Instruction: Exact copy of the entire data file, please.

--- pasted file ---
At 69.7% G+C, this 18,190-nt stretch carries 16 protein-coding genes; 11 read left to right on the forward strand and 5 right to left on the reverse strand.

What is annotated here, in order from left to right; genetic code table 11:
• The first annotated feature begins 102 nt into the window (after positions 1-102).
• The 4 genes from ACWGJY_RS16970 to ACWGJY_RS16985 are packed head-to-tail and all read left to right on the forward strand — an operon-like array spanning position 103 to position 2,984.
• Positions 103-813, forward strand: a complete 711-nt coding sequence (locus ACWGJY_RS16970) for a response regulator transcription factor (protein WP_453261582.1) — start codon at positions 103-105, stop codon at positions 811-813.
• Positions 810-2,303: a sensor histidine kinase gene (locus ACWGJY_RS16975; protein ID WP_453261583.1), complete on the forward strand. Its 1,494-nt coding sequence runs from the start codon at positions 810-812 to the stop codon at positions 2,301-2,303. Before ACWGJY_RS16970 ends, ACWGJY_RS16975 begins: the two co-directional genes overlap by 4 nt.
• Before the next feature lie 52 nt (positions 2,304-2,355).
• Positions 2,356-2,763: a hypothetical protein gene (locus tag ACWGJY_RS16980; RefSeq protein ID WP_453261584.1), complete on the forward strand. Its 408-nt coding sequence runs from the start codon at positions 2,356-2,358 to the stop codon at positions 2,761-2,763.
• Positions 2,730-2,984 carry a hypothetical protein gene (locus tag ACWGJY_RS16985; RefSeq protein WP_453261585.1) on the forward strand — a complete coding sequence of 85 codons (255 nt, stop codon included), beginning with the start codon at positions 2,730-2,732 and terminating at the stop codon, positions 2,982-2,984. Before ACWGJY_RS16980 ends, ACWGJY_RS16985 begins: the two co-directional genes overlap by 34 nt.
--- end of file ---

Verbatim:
At 69.7% G+C, this 18,190-nt stretch carries 16 protein-coding genes; 11 read left to right on the forward strand and 5 right to left on the reverse strand.

What is annotated here, in order from left to right; genetic code table 11:
• The first annotated feature begins 102 nt into the window (after positions 1-102).
• The 4 genes from ACWGJY_RS16970 to ACWGJY_RS16985 are packed head-to-tail and all read left to right on the forward strand — an operon-like array spanning position 103 to position 2,984.
• Positions 103-813, forward strand: a complete 711-nt coding sequence (locus ACWGJY_RS16970) for a response regulator transcription factor (protein WP_453261582.1) — start codon at positions 103-105, stop codon at positions 811-813.
• Positions 810-2,303: a sensor histidine kinase gene (locus ACWGJY_RS16975; protein ID WP_453261583.1), complete on the forward strand. Its 1,494-nt coding sequence runs from the start codon at positions 810-812 to the stop codon at positions 2,301-2,303. Before ACWGJY_RS16970 ends, ACWGJY_RS16975 begins: the two co-directional genes overlap by 4 nt.
• Before the next feature lie 52 nt (positions 2,304-2,355).
• Positions 2,356-2,763: a hypothetical protein gene (locus tag ACWGJY_RS16980; RefSeq protein ID WP_453261584.1), complete on the forward strand. Its 408-nt coding sequence runs from the start codon at positions 2,356-2,358 to the stop codon at positions 2,761-2,763.
• Positions 2,730-2,984 carry a hypothetical protein gene (locus tag ACWGJY_RS16985; RefSeq protein WP_453261585.1) on the forward strand — a complete coding sequence of 85 codons (255 nt, stop codon included), beginning with the start codon at positions 2,730-2,732 and terminating at the stop codon, positions 2,982-2,984. Before ACWGJY_RS16980 ends, ACWGJY_RS16985 begins: the two co-directional genes overlap by 34 nt.